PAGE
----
The top Democrat in the House of Representatives says the House bill seeking to repeal the controversial “Open Internet” rules—better known as “net neutrality”—will not proceed any further when it goes to the Senate.
The Republican controlled House voted to repeal that regulation on April 8, 2011, and House Minority Leader Nancy Pelosi (D-Calif.) said, despite the House vote the resolution is not likely to find backers in the Senate which is under control of the Democrats, according to the National Journal. “I don’t think this bill is going anyplace,” she said during a speech at Free Press’s National Conference for Media Reform in Boston, which was also on April 8.
The proposed legislation is title “Resolved by the Senate and House of Representatives of the United States of America in Congress assembled, That Congress disapproves the rule submitted by the Federal Communications Commission with respect to regulating the Internet and broadband industry practices (H.J.Res. 37).” It says, “That Congress disapproves the rule submitted by the Federal Communications Commission relating to the matter of preserving the open Internet and broadband industry practices (Report and Order FCC 10-201), and such rule shall have no force or effect.”
On Dec. 21, 2010, the Open Internet rules were approved by the FCC in 3-2 split vote by the agency’s commissioners. The regulation requires Internet providers to ensure “transparency” regarding the “network management practices, performance and commercial terms of its broadband Internet access services.” Providers are also required to “not block lawful content,” and “applications that compete with the provider’s voice or video telephone services,” and “shall not unreasonably discriminate in transmitting lawful network traffic.”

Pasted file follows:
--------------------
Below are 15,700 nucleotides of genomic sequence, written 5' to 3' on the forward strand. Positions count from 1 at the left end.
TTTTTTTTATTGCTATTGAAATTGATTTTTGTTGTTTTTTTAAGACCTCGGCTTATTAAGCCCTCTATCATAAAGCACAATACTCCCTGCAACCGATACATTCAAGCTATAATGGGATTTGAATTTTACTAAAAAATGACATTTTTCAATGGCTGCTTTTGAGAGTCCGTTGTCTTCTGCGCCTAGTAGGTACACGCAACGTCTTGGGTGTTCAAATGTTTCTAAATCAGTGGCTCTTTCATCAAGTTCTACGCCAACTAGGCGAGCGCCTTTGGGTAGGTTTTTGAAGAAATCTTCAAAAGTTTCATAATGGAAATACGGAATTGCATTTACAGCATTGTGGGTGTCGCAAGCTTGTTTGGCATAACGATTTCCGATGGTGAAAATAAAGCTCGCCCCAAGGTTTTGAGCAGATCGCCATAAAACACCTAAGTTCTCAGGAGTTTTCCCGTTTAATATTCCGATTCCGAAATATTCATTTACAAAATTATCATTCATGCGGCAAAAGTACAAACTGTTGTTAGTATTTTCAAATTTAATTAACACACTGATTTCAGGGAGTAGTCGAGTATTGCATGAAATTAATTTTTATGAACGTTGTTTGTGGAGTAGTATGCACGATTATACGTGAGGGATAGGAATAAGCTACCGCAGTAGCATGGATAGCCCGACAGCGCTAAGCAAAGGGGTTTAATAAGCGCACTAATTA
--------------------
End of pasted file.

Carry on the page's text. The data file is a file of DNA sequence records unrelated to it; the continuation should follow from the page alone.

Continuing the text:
Just five days before the House vote, on April 4, 2011, the U.S. Court of Appeals for the District of Columbia dismissed a lawsuit (Case No. 11-1014) filed by Verizon Communications Inc, a global broadband and telecommunications company and MetroPCS, a mobile phone service provider, seeking to prevent the FCC from imposing the “Open Internet” rules on the wireless sector. The court said the dismissal was based on the fact that the FCC has not yet published the Open Internet rules in the Federal Register. In addition, according to federal procedure, the rule cannot be published on the Federal Register until the requirements of the Paperwork Reduction Act are met.
New House Leadership Vows to Fight FCC’s Internet Rules
The new leadership of the House Energy & Commerce Committee is targeting the FCC's controversial “Open Internet” rules, better known as “net neutrality.”